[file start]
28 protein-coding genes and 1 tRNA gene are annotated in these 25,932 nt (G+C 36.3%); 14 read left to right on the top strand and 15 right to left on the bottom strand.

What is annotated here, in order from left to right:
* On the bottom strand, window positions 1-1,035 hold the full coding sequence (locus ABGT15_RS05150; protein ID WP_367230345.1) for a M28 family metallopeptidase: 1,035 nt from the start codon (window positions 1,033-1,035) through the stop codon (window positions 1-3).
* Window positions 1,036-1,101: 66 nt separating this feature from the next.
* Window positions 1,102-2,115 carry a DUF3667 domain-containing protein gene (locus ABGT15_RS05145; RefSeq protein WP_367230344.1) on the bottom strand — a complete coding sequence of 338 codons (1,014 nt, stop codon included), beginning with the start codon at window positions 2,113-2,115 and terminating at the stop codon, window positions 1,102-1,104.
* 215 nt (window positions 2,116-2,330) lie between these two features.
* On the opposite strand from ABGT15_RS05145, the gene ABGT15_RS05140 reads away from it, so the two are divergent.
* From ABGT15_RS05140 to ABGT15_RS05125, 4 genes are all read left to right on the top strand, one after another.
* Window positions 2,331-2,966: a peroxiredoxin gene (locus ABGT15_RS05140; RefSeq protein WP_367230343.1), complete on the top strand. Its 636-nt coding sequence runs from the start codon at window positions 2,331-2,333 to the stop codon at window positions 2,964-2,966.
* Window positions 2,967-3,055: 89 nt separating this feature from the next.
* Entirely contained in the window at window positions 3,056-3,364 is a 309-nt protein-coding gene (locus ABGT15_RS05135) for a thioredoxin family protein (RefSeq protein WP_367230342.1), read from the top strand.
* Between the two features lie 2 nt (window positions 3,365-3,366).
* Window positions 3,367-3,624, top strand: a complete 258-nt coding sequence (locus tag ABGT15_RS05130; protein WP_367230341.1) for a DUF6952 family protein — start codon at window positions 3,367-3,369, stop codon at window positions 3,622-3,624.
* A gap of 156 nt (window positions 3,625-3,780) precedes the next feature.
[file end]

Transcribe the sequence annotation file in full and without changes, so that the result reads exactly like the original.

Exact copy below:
28 protein-coding genes and 1 tRNA gene are annotated in these 25,932 nt (G+C 36.3%); 14 read left to right on the top strand and 15 right to left on the bottom strand.

What is annotated here, in order from left to right:
* On the bottom strand, window positions 1-1,035 hold the full coding sequence (locus ABGT15_RS05150; protein ID WP_367230345.1) for a M28 family metallopeptidase: 1,035 nt from the start codon (window positions 1,033-1,035) through the stop codon (window positions 1-3).
* Window positions 1,036-1,101: 66 nt separating this feature from the next.
* Window positions 1,102-2,115 carry a DUF3667 domain-containing protein gene (locus ABGT15_RS05145; RefSeq protein WP_367230344.1) on the bottom strand — a complete coding sequence of 338 codons (1,014 nt, stop codon included), beginning with the start codon at window positions 2,113-2,115 and terminating at the stop codon, window positions 1,102-1,104.
* 215 nt (window positions 2,116-2,330) lie between these two features.
* On the opposite strand from ABGT15_RS05145, the gene ABGT15_RS05140 reads away from it, so the two are divergent.
* From ABGT15_RS05140 to ABGT15_RS05125, 4 genes are all read left to right on the top strand, one after another.
* Window positions 2,331-2,966: a peroxiredoxin gene (locus ABGT15_RS05140; RefSeq protein WP_367230343.1), complete on the top strand. Its 636-nt coding sequence runs from the start codon at window positions 2,331-2,333 to the stop codon at window positions 2,964-2,966.
* Window positions 2,967-3,055: 89 nt separating this feature from the next.
* Entirely contained in the window at window positions 3,056-3,364 is a 309-nt protein-coding gene (locus ABGT15_RS05135) for a thioredoxin family protein (RefSeq protein WP_367230342.1), read from the top strand.
* Between the two features lie 2 nt (window positions 3,365-3,366).
* Window positions 3,367-3,624, top strand: a complete 258-nt coding sequence (locus tag ABGT15_RS05130; protein WP_367230341.1) for a DUF6952 family protein — start codon at window positions 3,367-3,369, stop codon at window positions 3,622-3,624.
* A gap of 156 nt (window positions 3,625-3,780) precedes the next feature.